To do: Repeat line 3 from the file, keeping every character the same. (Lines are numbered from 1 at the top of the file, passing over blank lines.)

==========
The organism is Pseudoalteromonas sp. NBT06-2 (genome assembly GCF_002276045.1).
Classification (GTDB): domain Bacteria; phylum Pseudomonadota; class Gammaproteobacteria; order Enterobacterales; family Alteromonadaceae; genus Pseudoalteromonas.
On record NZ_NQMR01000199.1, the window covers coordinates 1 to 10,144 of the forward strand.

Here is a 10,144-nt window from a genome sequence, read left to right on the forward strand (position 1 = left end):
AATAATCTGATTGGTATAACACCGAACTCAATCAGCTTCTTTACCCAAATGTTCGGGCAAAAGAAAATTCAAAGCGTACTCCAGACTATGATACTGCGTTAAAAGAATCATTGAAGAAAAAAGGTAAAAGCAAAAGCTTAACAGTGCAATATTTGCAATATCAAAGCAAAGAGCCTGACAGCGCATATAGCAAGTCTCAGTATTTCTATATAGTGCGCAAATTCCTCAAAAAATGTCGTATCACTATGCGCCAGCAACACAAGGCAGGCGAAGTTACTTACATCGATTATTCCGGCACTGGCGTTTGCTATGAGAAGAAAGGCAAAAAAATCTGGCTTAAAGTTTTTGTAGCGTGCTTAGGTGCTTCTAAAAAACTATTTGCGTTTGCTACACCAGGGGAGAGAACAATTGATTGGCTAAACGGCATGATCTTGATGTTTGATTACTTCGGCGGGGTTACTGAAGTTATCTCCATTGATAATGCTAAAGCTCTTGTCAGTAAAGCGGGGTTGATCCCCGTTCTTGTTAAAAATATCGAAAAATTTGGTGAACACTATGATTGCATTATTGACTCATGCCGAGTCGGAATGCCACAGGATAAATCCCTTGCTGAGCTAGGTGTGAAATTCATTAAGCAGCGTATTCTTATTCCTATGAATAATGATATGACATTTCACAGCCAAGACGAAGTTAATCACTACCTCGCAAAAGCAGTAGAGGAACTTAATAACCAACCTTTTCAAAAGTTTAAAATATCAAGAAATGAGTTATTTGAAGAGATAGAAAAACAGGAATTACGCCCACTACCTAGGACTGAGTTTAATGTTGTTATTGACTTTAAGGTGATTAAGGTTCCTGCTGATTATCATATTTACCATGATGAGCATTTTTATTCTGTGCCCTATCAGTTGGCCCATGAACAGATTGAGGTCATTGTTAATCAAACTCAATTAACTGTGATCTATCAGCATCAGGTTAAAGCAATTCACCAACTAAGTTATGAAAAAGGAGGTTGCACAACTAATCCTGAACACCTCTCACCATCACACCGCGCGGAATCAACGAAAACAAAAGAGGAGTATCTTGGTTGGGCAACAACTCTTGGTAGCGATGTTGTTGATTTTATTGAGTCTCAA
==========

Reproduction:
On record NZ_NQMR01000199.1, the window covers coordinates 1 to 10,144 of the forward strand.